He attended the gymnasium at Budapest, and late studied law at the university. He began his journalistic activity early in life, and in 1859 published his first leader. As early as 1860 he occupied the post of editor of the "Pesti Hölgydivatlap," and in conjunction with Károly Grósz founded the German periodical "Pannonia," whose purpose was the publication of Hungarian literature in the form of critical studies and translations. In 1859-60 he wrote some poems, as well as a number of hymns for the Jewish congregation which are still in use. As collaborator on the "Magyar Sajtó," he became very widely known as a journalist of the first rank.
After the compromise with Austria (1867), Bródy was associated with Sigmund Kemény as editorial writer on the "Pesti Napló"; and this was the most brilliant period of his career as publicist, his sound logic and comprehensive views being especially noticeable. In 1872 he became secretary at the Ministry of the Interior, but voluntarily resigned this position; a year later he purchased the "Neues Pester Journal, "which paper under his management attained an unprecedented circulation throughout the country.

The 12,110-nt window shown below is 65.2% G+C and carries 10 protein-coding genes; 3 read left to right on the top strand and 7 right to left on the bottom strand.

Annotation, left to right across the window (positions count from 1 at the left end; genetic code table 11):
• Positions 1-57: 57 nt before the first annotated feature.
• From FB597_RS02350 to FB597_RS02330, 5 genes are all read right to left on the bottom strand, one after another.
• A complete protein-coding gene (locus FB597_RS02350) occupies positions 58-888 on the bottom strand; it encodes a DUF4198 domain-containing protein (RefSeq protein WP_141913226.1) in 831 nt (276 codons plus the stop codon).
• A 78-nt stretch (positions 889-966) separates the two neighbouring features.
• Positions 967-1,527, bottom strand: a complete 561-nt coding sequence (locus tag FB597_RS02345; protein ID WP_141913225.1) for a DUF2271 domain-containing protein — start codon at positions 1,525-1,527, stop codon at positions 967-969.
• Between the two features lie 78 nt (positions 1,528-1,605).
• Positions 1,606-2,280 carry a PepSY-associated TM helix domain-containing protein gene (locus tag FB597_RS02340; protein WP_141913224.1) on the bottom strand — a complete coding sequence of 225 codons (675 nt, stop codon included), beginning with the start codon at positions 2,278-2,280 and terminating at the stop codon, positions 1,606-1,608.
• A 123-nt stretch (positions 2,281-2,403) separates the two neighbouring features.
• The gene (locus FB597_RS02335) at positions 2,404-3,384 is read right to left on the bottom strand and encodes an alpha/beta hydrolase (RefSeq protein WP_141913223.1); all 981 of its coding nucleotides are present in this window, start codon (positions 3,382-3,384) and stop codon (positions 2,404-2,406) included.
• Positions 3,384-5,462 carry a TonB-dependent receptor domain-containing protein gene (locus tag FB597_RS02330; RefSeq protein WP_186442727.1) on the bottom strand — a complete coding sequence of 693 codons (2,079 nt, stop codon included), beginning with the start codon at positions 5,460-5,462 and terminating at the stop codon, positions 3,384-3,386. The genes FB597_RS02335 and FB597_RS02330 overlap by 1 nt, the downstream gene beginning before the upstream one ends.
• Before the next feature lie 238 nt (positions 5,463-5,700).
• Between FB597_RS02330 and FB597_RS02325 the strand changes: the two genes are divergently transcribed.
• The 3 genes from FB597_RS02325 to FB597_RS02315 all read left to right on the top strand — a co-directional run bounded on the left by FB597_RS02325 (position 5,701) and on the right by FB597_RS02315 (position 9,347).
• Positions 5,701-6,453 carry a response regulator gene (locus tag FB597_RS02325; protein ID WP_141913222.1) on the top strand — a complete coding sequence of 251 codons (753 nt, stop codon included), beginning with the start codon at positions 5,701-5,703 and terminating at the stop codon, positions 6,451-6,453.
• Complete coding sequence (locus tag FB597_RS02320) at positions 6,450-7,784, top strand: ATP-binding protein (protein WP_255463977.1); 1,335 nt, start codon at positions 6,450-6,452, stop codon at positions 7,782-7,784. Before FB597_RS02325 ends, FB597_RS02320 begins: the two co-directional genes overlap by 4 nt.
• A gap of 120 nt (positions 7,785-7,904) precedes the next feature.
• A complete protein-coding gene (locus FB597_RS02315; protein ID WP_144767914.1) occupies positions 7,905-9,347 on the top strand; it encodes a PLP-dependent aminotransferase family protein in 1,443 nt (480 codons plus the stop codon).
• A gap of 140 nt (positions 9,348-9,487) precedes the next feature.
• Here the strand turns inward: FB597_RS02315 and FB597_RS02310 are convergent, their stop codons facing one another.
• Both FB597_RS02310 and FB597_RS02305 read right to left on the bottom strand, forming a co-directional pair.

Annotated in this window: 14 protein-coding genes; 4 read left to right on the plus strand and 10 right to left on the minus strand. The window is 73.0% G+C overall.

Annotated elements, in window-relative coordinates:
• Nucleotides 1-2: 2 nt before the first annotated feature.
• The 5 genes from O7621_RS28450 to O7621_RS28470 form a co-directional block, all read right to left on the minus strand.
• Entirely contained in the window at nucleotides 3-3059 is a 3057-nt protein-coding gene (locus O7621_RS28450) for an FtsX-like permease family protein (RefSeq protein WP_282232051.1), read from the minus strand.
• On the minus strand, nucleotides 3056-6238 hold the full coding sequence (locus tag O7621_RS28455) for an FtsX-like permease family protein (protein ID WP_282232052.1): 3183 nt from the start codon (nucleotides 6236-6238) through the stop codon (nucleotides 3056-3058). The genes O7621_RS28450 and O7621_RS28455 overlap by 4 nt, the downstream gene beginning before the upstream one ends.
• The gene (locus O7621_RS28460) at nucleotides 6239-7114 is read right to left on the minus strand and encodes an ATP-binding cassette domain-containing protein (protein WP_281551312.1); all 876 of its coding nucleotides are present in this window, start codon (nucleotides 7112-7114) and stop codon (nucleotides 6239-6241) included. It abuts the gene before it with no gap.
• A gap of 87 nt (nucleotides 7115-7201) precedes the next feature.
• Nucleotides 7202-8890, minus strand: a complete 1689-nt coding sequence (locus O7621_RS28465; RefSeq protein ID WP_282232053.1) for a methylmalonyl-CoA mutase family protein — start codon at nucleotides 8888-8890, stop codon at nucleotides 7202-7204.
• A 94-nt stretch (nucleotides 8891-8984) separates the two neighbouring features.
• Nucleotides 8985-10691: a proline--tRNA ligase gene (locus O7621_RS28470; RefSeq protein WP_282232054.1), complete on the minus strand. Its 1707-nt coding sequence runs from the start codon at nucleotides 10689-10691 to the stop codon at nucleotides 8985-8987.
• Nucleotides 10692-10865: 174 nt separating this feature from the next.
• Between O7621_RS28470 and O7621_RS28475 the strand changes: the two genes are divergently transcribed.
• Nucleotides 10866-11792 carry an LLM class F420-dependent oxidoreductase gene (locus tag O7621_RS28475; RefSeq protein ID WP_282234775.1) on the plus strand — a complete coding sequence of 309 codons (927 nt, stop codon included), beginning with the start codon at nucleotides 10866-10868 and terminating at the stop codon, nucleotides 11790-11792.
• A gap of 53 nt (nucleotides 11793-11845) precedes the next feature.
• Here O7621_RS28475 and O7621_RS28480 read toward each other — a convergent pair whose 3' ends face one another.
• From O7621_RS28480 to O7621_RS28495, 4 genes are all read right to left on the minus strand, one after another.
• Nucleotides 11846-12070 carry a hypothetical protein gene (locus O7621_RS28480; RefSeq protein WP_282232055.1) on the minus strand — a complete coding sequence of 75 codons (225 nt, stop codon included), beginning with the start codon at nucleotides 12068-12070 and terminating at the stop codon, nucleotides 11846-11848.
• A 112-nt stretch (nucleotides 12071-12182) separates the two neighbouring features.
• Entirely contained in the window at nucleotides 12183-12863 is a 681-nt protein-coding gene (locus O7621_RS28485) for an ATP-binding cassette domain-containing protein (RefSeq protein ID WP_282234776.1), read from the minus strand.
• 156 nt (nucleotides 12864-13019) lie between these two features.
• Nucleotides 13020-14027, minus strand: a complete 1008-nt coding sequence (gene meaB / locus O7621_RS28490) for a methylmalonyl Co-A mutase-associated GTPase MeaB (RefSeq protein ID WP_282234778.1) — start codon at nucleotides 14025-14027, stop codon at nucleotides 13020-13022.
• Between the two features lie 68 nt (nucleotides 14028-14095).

Bródy was also a distinguished philanthropist, and on the anniversary of his fiftieth birthday he donated 100,000 gulden to journalistic institutions. Further donations to the amount of 250,000 gulden were made in memory of his wife. In 1896 he was appointed a life-member of the Hungarian Upper House.
- Szinnyei, Magyar Irók Tóra
- Pallas Nagy Lexicona, s.v.
- This article incorporates text from a publication now in the public domain: Isidore Singer & Max Weisz (1901–1906). "Zsigmond Bródy". In Singer, Isidore; et al. Jewish Encyclopedia. New York: Funk & Wagnalls Company.
|This article about a Hungarian journalist is a stub. You can help Wikipedia by expanding it.|
|This biographical article about a person notable in connection with Judaism is a stub. You can help Wikipedia by expanding it.|